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Blues v Canadiens

Blues center Ryan O'Reilly and Canadiens right winger Brendan Gallagher tangle for the puck on Saturday, Oct. 19, 2019, as Blues defender Jay Bouwmeester looks on in the second period of a game at Enterprise Center. (Christian Gooden, cgooden@post-dispatch.com)

American author Gertrude Stein, writing about the neighborhood in Oakland, Calif., where she grew up, which had been torn down to make way for an industrial park, said, “There is no there there.”

In the movie “The Adventures of Buckaroo Banzai Across the 8th Dimension,” the title character observes, “No matter where you go, there you are.”

The St. Louis Blues right now know where they want to go and know how to get there. They just can’t seem to fit the two together.

The style of play that lifted them to the Stanley Cup last season has been absent from the team for a lot of the first eight games of the season. It’s not that it doesn’t exist anymore — they’ve shown healthy stretches of it so far — but the team still is awaiting a 60-minute effort. Over the past eight days, when those lapses in their game have shown up, sometimes for just a few minutes, they’ve been costly, leading to four straight losses.

“We’ve managed to get points and that sort of thing,” defenseman Jay Bouwmeester said Sunday, “but I think if anyone’s honest, we’re not playing very good. I think the good point is we recognize it and I think we can fix it. I don’t think it’s Xs and Os or anything like that. It’s more, buckling down and (having) the effort and getting back to the way we have to play. It’s a hard way to play. But I think we saw last year when we did commit to it it was very successful. It’s just a matter of getting back there.”

After a 5-2 loss to Montreal on Saturday, coach Craig Berube talked about the team not having the buy-in they have to have to be successful. He expanded on what he meant by that on Sunday.

“I think (it’s) the way we need to play,” he said. “The way we had success last year. How hard we have to play and play for each other. That’s the buy-in I’m talking about. You can’t take five penalties. . . . We can’t do that. That’s the stuff I’m talking about. Line changes, little stuff like that. Good line changes, putting your teammate in a good spot going on the ice. It’s all those little things like that.”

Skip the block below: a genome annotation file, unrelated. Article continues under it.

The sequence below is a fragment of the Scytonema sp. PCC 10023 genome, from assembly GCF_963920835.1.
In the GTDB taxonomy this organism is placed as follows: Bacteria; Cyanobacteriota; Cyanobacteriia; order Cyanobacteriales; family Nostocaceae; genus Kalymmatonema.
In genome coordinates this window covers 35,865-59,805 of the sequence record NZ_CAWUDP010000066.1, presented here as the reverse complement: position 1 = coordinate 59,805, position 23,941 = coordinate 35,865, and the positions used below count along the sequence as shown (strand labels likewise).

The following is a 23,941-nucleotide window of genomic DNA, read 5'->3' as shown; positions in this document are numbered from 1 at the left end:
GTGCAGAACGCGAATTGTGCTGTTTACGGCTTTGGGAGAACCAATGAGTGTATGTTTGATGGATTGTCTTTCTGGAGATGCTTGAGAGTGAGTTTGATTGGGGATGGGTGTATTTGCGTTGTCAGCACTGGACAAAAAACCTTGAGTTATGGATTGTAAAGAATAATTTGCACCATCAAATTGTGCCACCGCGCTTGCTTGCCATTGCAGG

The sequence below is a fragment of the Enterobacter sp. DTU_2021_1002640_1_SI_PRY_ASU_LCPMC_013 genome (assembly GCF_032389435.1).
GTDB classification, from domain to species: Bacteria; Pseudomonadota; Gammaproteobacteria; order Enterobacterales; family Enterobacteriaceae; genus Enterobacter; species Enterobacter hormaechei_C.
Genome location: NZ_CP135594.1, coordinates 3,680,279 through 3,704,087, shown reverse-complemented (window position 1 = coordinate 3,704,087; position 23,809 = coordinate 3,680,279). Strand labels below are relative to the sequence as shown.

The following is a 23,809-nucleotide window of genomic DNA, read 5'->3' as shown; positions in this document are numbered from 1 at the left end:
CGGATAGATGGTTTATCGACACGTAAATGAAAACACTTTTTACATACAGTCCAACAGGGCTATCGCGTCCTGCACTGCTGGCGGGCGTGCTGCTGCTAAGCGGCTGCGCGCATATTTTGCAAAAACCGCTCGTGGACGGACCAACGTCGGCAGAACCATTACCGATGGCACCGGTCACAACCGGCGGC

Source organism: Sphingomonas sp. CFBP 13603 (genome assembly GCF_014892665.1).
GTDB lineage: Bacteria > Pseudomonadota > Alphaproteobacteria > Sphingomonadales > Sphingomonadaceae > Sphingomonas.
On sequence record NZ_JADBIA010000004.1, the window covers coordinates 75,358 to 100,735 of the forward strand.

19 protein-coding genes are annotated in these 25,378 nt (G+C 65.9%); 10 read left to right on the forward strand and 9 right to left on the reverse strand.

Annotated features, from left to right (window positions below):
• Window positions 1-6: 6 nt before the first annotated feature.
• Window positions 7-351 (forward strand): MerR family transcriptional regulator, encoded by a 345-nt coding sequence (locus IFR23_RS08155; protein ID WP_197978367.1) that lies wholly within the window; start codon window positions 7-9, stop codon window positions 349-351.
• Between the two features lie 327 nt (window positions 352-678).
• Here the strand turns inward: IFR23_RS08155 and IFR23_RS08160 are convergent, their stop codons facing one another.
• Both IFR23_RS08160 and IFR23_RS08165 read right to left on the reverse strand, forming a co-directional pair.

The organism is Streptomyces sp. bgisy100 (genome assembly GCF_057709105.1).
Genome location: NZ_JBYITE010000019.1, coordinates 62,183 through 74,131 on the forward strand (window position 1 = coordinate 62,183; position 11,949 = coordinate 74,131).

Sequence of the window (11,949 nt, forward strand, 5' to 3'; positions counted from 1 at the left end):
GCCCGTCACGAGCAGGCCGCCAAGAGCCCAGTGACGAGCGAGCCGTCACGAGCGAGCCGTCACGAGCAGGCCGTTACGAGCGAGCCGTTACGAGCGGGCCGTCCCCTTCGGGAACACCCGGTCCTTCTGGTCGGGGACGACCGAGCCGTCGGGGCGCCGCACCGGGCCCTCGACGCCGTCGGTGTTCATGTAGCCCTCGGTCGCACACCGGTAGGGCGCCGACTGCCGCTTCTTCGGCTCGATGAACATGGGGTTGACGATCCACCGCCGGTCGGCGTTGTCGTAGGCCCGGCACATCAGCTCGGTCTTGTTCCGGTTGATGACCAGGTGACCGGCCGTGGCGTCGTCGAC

The Blues might get their toughest test of the season yet on Monday when they entertain Colorado, the only team in the NHL yet to lose in regulation this season. Colorado was tied for the league lead in scoring going into Sunday and had the league’s best goal difference.

It won’t be easy but it’s also a good chance for the Blues to heighten their search, to find their “there.”

It took the Blues until late December last season to find their game, playing strongly on the forecheck, tilting zone time strongly in their favor, winning puck battles and grinding teams down. So far this season, the Blues have been too prone to playing the other team’s style, getting into end-to-end races and giving up quality scoring chances.

“I think we’re guilty of some unnecessary turnovers at times that put us in tough spots,” Berube said. “A little bit sloppy there at times. Defensively, I think we’re in and out. I don’t think we’re as solid as we can be. I don’t think we’re as aggressive as we can be. There are times we can close out plays quicker but we don’t. We give teams time.”

The good news for the Blues is, everyone on the team except for newcomer Justin Faulk knows exactly what that game looks like and knows where to find it. This year’s search just appears to have been slightly delayed.

“You have to find it at some point,” Bouwmeester said. “We’ve been playing now for three weeks. The start of the year is what it is but as everyone gets about 10 games under their belt, things start to tighten up. Hopefully we’re in that boat. I think (Monday is) a good game because we’re playing a really good team that is one of those teams we can’t play their way because if we do, they’ll beat us bad. But, if we play our game and play that puck-possession and grind-it-out kind of game, it frustrates teams like that.

“At times last year, the down times, we looked very similar to this. That’s all it is. Hopefully, it’s something we just have to get a taste of it again and everyone sees how it can be successful and all work within the system. Time will tell. We’ll work through it.”

The Blues showed last year that you don’t have to be on the top of your game on Oct. 1, or even Nov. 1, though their unprecedented path to the Stanley Cup, going from last to first, is not one that anyone should bet on replicating.

“It’s a long year,” Bouwmeester said. “But I think our focus now is at some point, ‘OK, enough’s enough’ and we need to play the way we can. I don’t think we’ve done that yet. We’ve done it for portions of games and a couple of games have been OK, like the Islander game. It was OK, we got a couple bad breaks at the end and you end up losing the game. We’ve been getting points which kind of covers your mistakes a little bit as far as the attitude goes. But, I think everybody realizes we can play better, and that’s a good thing because you’re not sitting here thinking things are great. I think we know we can do a lot better.”

The Blues know where they’re headed. They just have to get there.

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